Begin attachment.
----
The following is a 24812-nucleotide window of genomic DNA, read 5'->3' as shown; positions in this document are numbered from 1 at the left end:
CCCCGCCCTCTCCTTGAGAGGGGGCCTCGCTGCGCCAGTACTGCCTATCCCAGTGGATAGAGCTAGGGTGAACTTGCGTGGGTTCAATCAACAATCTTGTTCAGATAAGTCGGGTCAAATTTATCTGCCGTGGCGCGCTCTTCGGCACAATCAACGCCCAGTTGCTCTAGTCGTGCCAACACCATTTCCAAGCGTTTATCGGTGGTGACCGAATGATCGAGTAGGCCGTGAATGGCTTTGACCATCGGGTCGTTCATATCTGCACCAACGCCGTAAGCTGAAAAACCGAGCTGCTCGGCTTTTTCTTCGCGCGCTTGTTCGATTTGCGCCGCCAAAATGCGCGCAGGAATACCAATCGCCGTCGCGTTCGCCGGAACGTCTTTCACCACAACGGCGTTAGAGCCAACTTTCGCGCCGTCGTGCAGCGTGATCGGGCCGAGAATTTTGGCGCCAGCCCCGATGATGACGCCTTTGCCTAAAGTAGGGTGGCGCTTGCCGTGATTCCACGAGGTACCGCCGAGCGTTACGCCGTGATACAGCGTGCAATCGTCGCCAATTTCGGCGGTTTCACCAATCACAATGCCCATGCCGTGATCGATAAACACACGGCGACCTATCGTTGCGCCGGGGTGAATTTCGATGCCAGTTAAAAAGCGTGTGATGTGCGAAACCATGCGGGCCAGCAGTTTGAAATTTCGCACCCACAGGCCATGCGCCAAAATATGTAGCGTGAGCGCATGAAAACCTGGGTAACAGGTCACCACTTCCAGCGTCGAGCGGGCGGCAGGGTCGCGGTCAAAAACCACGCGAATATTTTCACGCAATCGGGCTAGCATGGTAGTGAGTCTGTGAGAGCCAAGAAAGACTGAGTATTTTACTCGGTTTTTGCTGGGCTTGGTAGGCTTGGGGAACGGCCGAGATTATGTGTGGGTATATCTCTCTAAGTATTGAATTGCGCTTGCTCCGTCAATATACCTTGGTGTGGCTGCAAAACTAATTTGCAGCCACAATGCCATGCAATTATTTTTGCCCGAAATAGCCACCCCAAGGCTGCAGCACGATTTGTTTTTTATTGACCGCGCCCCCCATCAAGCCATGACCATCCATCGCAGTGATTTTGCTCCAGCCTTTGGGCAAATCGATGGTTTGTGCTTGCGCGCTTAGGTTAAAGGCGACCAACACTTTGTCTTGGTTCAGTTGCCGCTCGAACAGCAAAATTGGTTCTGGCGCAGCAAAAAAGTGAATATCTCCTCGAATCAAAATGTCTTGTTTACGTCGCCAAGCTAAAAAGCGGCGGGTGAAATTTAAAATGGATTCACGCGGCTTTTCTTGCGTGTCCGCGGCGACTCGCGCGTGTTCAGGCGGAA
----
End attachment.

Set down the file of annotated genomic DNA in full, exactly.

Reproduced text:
The following is a 24812-nucleotide window of genomic DNA, read 5'->3' as shown; positions in this document are numbered from 1 at the left end:
CCCCGCCCTCTCCTTGAGAGGGGGCCTCGCTGCGCCAGTACTGCCTATCCCAGTGGATAGAGCTAGGGTGAACTTGCGTGGGTTCAATCAACAATCTTGTTCAGATAAGTCGGGTCAAATTTATCTGCCGTGGCGCGCTCTTCGGCACAATCAACGCCCAGTTGCTCTAGTCGTGCCAACACCATTTCCAAGCGTTTATCGGTGGTGACCGAATGATCGAGTAGGCCGTGAATGGCTTTGACCATCGGGTCGTTCATATCTGCACCAACGCCGTAAGCTGAAAAACCGAGCTGCTCGGCTTTTTCTTCGCGCGCTTGTTCGATTTGCGCCGCCAAAATGCGCGCAGGAATACCAATCGCCGTCGCGTTCGCCGGAACGTCTTTCACCACAACGGCGTTAGAGCCAACTTTCGCGCCGTCGTGCAGCGTGATCGGGCCGAGAATTTTGGCGCCAGCCCCGATGATGACGCCTTTGCCTAAAGTAGGGTGGCGCTTGCCGTGATTCCACGAGGTACCGCCGAGCGTTACGCCGTGATACAGCGTGCAATCGTCGCCAATTTCGGCGGTTTCACCAATCACAATGCCCATGCCGTGATCGATAAACACACGGCGACCTATCGTTGCGCCGGGGTGAATTTCGATGCCAGTTAAAAAGCGTGTGATGTGCGAAACCATGCGGGCCAGCAGTTTGAAATTTCGCACCCACAGGCCATGCGCCAAAATATGTAGCGTGAGCGCATGAAAACCTGGGTAACAGGTCACCACTTCCAGCGTCGAGCGGGCGGCAGGGTCGCGGTCAAAAACCACGCGAATATTTTCACGCAATCGGGCTAGCATGGTAGTGAGTCTGTGAGAGCCAAGAAAGACTGAGTATTTTACTCGGTTTTTGCTGGGCTTGGTAGGCTTGGGGAACGGCCGAGATTATGTGTGGGTATATCTCTCTAAGTATTGAATTGCGCTTGCTCCGTCAATATACCTTGGTGTGGCTGCAAAACTAATTTGCAGCCACAATGCCATGCAATTATTTTTGCCCGAAATAGCCACCCCAAGGCTGCAGCACGATTTGTTTTTTATTGACCGCGCCCCCCATCAAGCCATGACCATCCATCGCAGTGATTTTGCTCCAGCCTTTGGGCAAATCGATGGTTTGTGCTTGCGCGCTTAGGTTAAAGGCGACCAACACTTTGTCTTGGTTCAGTTGCCGCTCGAACAGCAAAATTGGTTCTGGCGCAGCAAAAAAGTGAATATCTCCTCGAATCAAAATGTCTTGTTTACGTCGCCAAGCTAAAAAGCGGCGGGTGAAATTTAAAATGGATTCACGCGGCTTTTCTTGCGTGTCCGCGGCGACTCGCGCGTGTTCAGGCGGAA